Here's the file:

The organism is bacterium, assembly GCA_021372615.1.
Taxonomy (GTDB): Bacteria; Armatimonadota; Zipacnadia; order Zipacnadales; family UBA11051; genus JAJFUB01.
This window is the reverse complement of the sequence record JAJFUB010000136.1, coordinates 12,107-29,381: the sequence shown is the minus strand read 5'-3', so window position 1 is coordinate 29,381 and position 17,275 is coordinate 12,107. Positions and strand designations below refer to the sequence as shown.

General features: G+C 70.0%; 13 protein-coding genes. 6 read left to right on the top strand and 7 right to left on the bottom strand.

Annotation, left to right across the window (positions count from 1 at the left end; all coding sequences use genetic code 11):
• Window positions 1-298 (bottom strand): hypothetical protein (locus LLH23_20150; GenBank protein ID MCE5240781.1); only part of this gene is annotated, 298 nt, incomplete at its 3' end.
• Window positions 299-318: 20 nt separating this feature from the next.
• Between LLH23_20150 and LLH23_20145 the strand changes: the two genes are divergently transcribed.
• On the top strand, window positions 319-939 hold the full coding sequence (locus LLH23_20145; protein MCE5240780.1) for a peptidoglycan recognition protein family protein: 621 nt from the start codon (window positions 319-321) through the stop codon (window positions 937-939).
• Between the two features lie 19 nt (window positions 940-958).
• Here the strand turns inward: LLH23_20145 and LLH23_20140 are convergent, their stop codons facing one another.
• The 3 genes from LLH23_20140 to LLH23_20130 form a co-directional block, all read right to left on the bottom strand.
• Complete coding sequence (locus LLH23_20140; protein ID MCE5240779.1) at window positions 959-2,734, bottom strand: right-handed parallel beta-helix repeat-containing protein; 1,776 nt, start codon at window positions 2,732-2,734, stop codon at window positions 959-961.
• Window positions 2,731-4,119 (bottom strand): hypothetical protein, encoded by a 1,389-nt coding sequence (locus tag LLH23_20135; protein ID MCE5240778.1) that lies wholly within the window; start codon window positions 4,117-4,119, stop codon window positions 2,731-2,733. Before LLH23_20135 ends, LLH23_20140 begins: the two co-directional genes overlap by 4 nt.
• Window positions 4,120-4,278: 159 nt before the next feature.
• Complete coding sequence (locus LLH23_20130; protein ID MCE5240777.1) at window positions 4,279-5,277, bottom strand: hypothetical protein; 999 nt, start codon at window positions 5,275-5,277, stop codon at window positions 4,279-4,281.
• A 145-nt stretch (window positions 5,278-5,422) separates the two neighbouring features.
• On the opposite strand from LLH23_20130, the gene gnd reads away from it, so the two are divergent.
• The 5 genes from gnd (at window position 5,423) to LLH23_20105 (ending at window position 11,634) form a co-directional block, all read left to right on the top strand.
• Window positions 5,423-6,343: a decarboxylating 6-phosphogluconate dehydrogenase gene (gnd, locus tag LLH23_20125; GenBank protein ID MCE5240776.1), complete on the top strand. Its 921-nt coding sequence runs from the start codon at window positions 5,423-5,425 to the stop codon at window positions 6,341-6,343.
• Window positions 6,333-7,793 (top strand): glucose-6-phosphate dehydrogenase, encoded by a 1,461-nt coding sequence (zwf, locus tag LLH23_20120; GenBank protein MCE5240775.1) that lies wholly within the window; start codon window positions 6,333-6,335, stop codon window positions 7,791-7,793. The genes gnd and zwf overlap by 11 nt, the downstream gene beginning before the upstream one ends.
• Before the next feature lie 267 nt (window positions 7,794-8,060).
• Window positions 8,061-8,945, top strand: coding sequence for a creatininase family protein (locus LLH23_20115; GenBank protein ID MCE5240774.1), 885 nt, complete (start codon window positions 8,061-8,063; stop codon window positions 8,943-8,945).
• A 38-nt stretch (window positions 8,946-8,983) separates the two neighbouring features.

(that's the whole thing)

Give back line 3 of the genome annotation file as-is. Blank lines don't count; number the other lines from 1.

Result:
This window is the reverse complement of the sequence record JAJFUB010000136.1, coordinates 12,107-29,381: the sequence shown is the minus strand read 5'-3', so window position 1 is coordinate 29,381 and position 17,275 is coordinate 12,107. Positions and strand designations below refer to the sequence as shown.